Early Christian Women and Pagan Opinion
The Power of the Hysterical Woman
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Publisher: Cambridge University Press
Number of Pages: 292
Width: 14.2 cm
Height: 22.3 cm
This is a study of how women figured in public reaction to the church from New Testament times to Christianity's encounter with the pagan critics of the second century CE. The reference to a hysterical woman was made by the most prolific critic of Christianity, Celsus. He was referring to a follower of Jesus - probably Mary Magdalene - who was at the centre of efforts to create and promote belief in the resurrection. MacDonald draws attention to the conviction, emerging from the works of several pagan authors, that female initiative was central to Christianity's development; she sets out to explore the relationship between this and the common Greco-Roman belief that women were inclined towards excesses in religion. The findings of cultural anthropologists of Mediterranean societies are examined in an effort to probe the societal values that shaped public opinion and early church teaching. Concerns expressed in New Testament and early Christian texts about the respectability of women, and even generally about their behaviour, are seen in a new light when one appreciates that outsiders focused on early church women and understood their activities as a reflection of the group as a whole.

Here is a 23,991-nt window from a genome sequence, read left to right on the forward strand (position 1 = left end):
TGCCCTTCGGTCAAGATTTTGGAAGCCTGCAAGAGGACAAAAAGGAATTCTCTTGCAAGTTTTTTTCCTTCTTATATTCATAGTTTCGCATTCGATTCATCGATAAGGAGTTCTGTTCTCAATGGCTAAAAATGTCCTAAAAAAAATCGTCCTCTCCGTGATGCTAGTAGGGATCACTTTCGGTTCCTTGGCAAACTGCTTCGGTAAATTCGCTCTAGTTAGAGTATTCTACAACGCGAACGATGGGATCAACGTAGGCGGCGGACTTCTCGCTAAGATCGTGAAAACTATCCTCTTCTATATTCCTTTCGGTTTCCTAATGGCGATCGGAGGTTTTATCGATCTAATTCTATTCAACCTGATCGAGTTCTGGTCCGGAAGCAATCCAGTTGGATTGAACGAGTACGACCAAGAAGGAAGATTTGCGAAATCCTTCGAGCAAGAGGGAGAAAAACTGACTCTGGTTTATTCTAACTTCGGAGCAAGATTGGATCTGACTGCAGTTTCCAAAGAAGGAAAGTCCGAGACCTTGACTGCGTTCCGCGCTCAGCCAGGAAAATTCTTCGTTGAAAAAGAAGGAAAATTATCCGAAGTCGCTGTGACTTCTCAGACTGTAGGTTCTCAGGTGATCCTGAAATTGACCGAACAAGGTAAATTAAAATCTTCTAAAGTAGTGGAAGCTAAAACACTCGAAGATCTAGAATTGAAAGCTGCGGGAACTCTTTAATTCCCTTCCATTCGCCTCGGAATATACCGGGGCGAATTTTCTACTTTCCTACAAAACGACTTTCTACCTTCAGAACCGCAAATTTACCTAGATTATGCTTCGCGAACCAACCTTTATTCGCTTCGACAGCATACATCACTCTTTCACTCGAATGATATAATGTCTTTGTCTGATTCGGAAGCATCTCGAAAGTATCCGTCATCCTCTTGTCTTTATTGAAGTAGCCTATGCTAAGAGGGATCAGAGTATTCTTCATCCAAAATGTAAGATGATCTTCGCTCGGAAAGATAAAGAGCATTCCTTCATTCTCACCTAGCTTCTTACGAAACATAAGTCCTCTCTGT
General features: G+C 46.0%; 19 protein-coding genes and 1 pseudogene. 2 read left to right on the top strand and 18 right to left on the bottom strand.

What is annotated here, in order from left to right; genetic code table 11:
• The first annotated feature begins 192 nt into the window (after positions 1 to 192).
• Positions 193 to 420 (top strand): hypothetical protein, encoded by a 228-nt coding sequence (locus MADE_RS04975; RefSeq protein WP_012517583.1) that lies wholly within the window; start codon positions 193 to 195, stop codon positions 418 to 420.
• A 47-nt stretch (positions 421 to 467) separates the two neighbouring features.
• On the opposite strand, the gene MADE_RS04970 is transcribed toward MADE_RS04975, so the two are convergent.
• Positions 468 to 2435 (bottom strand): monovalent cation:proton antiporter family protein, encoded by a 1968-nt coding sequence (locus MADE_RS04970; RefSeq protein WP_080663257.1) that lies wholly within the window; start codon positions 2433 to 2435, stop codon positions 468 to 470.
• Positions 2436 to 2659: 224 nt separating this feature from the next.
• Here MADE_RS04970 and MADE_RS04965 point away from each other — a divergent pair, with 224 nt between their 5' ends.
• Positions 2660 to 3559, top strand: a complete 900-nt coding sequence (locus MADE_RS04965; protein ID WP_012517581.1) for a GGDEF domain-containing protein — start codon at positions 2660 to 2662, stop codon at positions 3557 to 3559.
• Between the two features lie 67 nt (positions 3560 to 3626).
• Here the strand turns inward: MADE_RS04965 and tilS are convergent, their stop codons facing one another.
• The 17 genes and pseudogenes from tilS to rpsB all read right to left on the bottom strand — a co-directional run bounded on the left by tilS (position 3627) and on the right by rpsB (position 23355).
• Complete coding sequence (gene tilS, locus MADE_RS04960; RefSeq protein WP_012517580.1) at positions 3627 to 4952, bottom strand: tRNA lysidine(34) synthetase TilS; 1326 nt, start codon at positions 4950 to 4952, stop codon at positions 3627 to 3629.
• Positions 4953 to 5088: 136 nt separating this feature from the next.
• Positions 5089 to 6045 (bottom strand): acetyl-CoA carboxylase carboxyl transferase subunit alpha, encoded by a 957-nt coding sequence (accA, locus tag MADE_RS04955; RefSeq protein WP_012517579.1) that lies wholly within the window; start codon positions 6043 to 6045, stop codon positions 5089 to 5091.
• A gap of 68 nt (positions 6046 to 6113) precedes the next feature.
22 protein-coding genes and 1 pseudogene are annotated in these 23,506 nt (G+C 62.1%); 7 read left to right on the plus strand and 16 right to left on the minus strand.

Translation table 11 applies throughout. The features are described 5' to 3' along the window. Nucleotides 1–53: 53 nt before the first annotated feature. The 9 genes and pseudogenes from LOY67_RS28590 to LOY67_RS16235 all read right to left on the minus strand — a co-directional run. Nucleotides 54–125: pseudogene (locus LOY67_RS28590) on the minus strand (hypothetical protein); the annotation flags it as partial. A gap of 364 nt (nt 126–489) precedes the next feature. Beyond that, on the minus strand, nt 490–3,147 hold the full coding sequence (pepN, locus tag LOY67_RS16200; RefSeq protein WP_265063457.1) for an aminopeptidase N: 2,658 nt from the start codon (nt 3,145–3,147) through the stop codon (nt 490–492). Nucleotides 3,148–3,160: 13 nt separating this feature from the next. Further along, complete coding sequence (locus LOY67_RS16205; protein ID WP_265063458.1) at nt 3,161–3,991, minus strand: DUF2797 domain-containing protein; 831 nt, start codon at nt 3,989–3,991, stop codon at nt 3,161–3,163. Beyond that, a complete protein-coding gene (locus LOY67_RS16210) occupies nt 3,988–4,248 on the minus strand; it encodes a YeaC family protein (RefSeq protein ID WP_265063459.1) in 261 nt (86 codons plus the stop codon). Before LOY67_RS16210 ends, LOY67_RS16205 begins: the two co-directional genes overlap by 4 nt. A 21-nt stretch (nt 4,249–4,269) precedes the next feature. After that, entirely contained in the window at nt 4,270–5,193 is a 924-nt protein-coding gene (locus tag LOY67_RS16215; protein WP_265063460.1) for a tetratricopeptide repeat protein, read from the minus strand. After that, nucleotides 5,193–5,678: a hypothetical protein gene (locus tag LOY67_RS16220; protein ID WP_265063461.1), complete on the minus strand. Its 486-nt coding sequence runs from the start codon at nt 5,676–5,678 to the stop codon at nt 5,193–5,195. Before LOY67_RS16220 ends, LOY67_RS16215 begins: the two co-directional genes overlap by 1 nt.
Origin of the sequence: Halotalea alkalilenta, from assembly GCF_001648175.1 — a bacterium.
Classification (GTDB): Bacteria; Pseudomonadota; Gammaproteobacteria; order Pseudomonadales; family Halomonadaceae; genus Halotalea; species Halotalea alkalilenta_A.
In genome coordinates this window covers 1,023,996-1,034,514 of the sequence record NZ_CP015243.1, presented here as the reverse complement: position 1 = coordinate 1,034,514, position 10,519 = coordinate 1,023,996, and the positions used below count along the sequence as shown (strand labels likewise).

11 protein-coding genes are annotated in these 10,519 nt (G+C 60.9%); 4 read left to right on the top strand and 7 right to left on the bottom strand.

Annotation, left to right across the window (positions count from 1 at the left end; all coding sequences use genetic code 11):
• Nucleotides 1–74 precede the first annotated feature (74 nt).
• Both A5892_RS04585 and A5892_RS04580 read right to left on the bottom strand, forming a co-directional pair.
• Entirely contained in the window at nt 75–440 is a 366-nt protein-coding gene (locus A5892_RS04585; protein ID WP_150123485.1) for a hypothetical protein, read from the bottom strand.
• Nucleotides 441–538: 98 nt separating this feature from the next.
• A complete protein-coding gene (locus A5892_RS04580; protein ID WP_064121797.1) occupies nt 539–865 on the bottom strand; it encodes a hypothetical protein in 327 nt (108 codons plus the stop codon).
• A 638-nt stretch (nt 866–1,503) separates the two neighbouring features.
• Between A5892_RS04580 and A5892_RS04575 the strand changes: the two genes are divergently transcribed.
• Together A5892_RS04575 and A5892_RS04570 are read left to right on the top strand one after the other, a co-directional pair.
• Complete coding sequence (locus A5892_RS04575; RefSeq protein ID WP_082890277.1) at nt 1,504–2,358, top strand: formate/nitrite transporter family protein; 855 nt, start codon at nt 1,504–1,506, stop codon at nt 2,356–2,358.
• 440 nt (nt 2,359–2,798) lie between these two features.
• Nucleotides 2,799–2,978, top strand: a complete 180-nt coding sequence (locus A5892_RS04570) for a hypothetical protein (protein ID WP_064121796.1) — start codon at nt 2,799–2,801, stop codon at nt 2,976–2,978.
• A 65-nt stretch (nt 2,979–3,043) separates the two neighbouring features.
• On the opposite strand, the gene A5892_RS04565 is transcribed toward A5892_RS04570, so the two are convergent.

"This sensitively written and subtly argues book sheds new light on the position of women in early Christianity by investigating the stereotypes of Christian women purveyed in pagan and early Christian texts through the lens of social-scientific models of gender relations." University of Toronto Quarterly "Recommended both for the educated reader and the scholar of Christian origins." Sara C. Winter, Religious Studies Review "This book will be of particular interest to early-Christian scholars working on women and/or on Christianity and pagan culture as well as to scholars studying women and religion." Susan A. Calef, Journal of Religion "...MacDonald...has raised a very important question in the study of early Christianity, one that should continue to be pursued." Carolyn Osiek, The Catholic Biblical Quarterly "MacDonald has helped us to understand new dimensions of these tensions, and she has done so in a balanced and nuanced way that one can only admire." Peter Richardson, Studies in Relgion "MacDonald writes a provocative inquiry into the interaction between women in earliest Christianity and the restraints and opportunities afforded them in Greco-Roman society. The volume is marked by informed and carefully applied social and anthropological contructs which bear on an analysis of religions in the first centuries C.E. Original lines of investigations are pursued, and some intriguing conclusions are offered to the reader. This book is a welcome addition to the academic study of religion and to New Testament scholarship in particular. It is cleanly edited, with helpful bibliography and serviceable index." Rollin A. Ramsarin, Journal of the American Academy of Religion "Those interested in women's studies will, of course, welcome this book, but any student of the early Church will learn from it. ...this is a good book for scholars and lay people alike." Stephen Benko, The Catholic Historical Review